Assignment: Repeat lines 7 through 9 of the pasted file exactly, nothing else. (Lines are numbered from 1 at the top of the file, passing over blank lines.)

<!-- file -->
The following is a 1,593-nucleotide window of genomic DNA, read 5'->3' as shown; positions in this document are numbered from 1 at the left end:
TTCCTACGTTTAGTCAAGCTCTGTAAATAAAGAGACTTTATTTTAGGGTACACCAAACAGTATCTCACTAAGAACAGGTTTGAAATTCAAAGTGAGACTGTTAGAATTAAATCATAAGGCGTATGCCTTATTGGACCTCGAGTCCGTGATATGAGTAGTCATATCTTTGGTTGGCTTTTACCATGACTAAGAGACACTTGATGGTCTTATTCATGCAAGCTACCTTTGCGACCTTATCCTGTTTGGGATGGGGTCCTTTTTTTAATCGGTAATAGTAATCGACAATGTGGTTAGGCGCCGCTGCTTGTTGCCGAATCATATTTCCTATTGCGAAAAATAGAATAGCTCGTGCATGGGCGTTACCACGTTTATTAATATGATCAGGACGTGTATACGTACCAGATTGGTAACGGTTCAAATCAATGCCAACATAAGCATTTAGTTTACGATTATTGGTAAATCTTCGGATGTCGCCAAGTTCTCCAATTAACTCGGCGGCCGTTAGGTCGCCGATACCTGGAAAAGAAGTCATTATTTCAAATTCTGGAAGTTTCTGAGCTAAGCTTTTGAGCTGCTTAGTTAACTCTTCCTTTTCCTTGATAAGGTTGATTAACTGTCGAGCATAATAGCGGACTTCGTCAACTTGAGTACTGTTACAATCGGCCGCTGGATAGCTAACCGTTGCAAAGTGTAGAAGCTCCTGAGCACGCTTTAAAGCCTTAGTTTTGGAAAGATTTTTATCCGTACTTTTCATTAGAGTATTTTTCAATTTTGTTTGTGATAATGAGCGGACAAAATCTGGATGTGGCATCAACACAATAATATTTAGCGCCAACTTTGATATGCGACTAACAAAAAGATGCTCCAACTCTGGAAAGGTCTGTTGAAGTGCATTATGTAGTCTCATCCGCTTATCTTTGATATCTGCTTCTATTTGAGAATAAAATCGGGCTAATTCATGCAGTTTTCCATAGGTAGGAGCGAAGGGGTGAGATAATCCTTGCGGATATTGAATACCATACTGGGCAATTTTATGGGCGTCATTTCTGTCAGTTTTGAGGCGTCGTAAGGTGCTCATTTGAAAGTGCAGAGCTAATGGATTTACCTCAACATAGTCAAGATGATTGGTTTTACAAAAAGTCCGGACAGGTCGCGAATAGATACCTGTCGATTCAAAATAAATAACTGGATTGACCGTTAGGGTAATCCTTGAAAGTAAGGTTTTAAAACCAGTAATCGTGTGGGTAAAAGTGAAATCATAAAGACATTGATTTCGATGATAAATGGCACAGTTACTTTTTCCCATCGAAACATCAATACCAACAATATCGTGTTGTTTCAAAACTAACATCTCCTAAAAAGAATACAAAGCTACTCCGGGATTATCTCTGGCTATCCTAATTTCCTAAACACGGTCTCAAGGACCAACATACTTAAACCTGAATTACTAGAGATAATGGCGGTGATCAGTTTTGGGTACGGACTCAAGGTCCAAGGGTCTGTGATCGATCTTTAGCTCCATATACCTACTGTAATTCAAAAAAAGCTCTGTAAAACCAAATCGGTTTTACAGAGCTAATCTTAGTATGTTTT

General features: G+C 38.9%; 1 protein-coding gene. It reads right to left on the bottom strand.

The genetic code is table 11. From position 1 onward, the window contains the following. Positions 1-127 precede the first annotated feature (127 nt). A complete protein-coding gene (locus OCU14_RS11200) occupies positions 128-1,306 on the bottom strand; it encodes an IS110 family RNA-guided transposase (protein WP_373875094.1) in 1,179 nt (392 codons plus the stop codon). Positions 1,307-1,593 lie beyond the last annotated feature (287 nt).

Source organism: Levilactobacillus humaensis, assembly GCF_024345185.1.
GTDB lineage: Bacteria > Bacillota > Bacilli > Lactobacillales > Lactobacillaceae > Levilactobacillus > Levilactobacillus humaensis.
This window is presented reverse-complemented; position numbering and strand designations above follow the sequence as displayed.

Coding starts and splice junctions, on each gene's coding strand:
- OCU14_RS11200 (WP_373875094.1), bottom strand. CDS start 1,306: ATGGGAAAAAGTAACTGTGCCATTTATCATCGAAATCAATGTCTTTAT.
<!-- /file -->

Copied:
This window is presented reverse-complemented; position numbering and strand designations above follow the sequence as displayed.

Coding starts and splice junctions, on each gene's coding strand:
- OCU14_RS11200 (WP_373875094.1), bottom strand. CDS start 1,306: ATGGGAAAAAGTAACTGTGCCATTTATCATCGAAATCAATGTCTTTAT.